Perfect the CRO selection and management process - and guarantee trial success
Online PR News – 30-November-2009 – – Strategic Clinical Sourcing: Managing Costs and CROs aims to improve your company's clinical outsourcing decision-making during every step of the process - from strategy setting to daily relationship management. Trial cost and timeline benchmarks - coupled with input from leading executives - will show trial teams how to efficiently and effectively manage outsourced trials.
Establish the tone for success with a proactive strategy
Trials will run into obstacles - it's a fact. But attention to detail when assessing clinical needs and anticipating problems goes a long way toward desired outcomes. The report examines the groups and individuals who set strategy, the breakdown of tasks outsourced to vendors and the treatment of patient recruiting, a recurring challenge for trial teams.
Learn what other companies pay for outsourced trial activities
Clinical vendors' expertise provides great opportunities for cost savings. Be confident in knowing that you are paying acceptable rates - benchmark against examples of trial budgets and unit hour costs for nine key roles. Also, data on peak-level headcounts for specific trial roles will help your company zero in on staffing needs.
Find the CRO best suited to your project and negotiate the contract
Clinical outcomes could ultimately bring lucrative results, so it's important to choose a CRO wisely. Our study details a wide range of CRO traits and includes performance rankings of actual CROs. Beyond vendor selection, we reveal timeline data and strategies for improving the proposal review process.
Resolve conflicts quickly and ensure top-quality performance
Effectively managing trial progress, vendor relationships and development costs requires attention to both qualitative and quantitative performance indicators. Using data benchmarks and best practices, this chapter explores common complications that hinder trials, and it provides preventative solutions. Key topics include contract negotiation, vendor compensation, CRO performance and conflict resolution.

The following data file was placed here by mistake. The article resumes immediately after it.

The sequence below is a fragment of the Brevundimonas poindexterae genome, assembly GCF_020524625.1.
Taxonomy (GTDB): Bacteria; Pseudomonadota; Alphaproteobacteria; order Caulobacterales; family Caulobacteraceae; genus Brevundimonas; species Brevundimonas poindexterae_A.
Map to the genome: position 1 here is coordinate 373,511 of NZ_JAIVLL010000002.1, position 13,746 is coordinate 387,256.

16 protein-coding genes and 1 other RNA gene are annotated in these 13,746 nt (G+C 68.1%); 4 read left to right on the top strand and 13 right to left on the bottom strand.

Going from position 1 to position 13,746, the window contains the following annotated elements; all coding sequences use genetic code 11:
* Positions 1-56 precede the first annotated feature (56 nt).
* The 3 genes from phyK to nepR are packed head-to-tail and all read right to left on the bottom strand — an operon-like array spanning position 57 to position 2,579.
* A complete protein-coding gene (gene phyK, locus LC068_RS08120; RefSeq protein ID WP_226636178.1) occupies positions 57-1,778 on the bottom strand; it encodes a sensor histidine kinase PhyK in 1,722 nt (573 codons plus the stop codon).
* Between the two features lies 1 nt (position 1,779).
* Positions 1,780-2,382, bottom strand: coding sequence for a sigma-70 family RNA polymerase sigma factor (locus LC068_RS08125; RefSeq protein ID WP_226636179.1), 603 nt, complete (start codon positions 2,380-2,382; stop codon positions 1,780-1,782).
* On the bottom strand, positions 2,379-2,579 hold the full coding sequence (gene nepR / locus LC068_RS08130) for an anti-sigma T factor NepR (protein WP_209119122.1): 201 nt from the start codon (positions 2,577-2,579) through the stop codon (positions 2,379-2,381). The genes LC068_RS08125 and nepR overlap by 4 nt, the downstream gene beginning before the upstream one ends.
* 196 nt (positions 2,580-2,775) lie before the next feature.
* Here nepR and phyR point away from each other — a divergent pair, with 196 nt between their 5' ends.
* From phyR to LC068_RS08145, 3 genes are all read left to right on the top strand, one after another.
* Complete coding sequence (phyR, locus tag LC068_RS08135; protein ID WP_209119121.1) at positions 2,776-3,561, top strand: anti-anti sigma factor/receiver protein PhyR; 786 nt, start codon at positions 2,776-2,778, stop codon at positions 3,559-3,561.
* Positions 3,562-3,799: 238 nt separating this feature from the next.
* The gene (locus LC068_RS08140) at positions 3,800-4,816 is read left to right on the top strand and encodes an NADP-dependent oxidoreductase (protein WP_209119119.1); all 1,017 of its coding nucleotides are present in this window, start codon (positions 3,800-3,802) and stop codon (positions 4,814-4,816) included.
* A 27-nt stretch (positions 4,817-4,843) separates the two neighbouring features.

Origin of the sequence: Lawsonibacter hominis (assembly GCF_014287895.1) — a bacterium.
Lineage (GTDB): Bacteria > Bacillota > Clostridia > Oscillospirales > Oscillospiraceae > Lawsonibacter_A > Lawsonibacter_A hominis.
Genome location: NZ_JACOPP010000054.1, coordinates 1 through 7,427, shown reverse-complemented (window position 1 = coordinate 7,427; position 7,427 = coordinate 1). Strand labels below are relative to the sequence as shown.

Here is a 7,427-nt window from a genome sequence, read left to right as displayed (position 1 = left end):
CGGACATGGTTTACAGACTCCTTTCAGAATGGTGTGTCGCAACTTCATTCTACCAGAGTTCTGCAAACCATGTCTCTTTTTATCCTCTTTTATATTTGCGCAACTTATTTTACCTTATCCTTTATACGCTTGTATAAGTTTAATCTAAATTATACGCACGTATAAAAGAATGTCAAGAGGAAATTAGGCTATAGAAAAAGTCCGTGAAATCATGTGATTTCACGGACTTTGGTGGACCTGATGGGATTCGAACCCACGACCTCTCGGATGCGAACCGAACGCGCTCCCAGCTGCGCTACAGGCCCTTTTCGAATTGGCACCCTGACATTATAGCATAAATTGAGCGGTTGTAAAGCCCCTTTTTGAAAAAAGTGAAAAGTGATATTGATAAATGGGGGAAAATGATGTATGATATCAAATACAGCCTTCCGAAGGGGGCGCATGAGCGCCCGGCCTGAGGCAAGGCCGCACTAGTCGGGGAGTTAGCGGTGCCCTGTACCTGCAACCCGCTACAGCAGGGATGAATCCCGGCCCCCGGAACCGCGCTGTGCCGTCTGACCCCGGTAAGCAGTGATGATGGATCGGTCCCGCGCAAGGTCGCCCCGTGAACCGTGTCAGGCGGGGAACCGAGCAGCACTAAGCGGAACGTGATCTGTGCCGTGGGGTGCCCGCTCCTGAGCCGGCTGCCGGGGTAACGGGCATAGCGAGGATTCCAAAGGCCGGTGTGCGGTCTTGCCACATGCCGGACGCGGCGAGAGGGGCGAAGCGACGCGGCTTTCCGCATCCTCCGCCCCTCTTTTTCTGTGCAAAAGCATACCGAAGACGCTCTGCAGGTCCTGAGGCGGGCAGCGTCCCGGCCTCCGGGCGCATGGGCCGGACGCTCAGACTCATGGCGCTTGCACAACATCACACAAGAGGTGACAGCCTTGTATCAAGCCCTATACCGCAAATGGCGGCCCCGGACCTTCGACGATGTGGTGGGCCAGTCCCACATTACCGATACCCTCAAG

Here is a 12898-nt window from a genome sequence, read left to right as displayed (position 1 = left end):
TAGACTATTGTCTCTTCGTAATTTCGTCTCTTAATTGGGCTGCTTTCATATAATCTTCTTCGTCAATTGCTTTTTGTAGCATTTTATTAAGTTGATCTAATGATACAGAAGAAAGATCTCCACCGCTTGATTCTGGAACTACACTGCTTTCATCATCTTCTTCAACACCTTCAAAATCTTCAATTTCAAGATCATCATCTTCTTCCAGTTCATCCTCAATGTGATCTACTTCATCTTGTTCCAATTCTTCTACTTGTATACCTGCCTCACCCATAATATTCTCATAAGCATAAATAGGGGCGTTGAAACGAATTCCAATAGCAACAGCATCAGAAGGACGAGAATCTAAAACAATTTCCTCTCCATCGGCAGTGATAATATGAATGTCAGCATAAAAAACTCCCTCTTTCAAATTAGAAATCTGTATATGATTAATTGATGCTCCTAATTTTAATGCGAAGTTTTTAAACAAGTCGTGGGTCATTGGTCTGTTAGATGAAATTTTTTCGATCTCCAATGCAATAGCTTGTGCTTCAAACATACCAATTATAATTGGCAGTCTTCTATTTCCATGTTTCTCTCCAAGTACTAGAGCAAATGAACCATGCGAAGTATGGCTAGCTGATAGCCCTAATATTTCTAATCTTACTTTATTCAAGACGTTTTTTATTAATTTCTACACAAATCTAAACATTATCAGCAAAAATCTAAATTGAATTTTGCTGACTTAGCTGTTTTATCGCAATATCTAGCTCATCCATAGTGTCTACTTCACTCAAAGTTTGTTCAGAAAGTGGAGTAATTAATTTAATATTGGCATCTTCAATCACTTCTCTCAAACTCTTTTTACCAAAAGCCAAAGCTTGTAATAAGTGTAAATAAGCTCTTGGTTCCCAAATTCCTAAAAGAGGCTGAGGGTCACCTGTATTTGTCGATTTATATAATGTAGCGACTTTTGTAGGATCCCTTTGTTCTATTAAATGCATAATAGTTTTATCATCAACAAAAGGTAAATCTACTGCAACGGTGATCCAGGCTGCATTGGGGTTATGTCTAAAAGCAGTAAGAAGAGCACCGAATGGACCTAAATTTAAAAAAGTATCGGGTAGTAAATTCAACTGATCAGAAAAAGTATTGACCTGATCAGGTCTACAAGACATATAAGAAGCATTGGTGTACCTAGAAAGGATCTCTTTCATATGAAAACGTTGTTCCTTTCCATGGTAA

Sample Content from the Report
The following excerpt is taken from Chapter 1, "Clinical Outsourcing Strategy" section 1, "Evaluation of Core Clinical Development Capabilities."
Outsourcing Strategy and Vendor Selection
A major difficulty faced by most teams is disagreement over vendor selection. From a strategic perspective, a CRO's (or other vendor's) size and reach factor directly into project plans. Different stakeholders will advocate niche- or full-service options, and the potential use of different vendors will impact decisions around specific activities. On a broader level, vendor ability to deliver satisfactory results for any given task will impact project management and outsourcing strategy.
Multifunctional involvement in the setting of outsourcing strategy ultimately aids vendor selection. Involving key stakeholders at an early point helps to align expectations, objectives and processes. In other words, as one sourcing executive put it, working across functions "gets everyone on the same page." Different individuals and groups have the opportunity to share opinions on key tasks, in-house needs and vendor capabilities as the lead team determines what to outsource and to whom they should hand specific activities.